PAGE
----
Twizel residents fight to save 'bowling green'

02:11, Sep 02 2014
PLANNED: An artist's impression of the proposed new Meridian Energy office building in Twizel.

Twizel residents continue to resist the Mackenzie District Council's controversial land sale to Meridian Energy for its planned new offices.

Twizel resident Graeme Bond said several locals had asked him to approach the Ombudsman about the consultation process the council and community board followed when selling the land on the corner of Mackenzie Drive and Market Place.

"A lot of people have come to me and one offered money for lawyers' fees," Bond said.

Bond said many of Twizel's 1100 residents believed the planned office building should be moved 50 metres south to prevent covering a lawn locally called "the bowling green".

Bond believed lack of zoning protection had allowed the sale to proceed. "Somebody cocked up five or six years ago," he said.

But he was unsure if a complaint could prevent the deal.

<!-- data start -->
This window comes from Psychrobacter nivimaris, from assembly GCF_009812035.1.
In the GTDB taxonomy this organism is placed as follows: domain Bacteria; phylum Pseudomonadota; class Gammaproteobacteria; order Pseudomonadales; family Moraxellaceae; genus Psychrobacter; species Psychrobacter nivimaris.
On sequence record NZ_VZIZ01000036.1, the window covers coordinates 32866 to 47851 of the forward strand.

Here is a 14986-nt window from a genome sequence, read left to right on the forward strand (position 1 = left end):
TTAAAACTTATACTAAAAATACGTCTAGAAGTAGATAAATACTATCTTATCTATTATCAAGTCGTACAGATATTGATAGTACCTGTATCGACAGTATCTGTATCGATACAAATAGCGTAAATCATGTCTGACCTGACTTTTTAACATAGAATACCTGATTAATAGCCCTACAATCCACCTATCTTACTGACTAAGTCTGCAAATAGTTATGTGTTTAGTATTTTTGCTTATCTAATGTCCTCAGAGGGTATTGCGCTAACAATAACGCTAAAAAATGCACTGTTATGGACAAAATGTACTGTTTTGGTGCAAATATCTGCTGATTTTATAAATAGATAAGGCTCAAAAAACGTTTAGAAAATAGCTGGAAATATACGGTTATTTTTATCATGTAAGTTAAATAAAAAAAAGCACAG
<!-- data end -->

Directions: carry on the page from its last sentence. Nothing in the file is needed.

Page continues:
Val McMillan, who has lived in Twizel for 35 years, said she "felt sick" about the sale.

"Our community board have shot us in the foot. We didn't know about it until it was pretty much a done deal," she said.

Local man Graeme Vaughan has also circulated a petition opposing the deal.

Mackenzie District Mayor Claire Barlow said she was "quite satisfied" the council's finance committee had followed appropriate processes in considering the sale.

Councillor Russell Armstrong, a Twizel resident, said he would be "giving it everything" to appeal to Meridian Energy to alter the plans.

A public meeting on August 23 had shown Twizel residents' opposition to the planned building's location.

Armstrong, who had previously avoided votes on the sale because of a conflict of interest, said he and Councillor James Leslie would approach "a couple of swingers" on the council to try and ensure the "bowling green" was preserved.

The Timaru Herald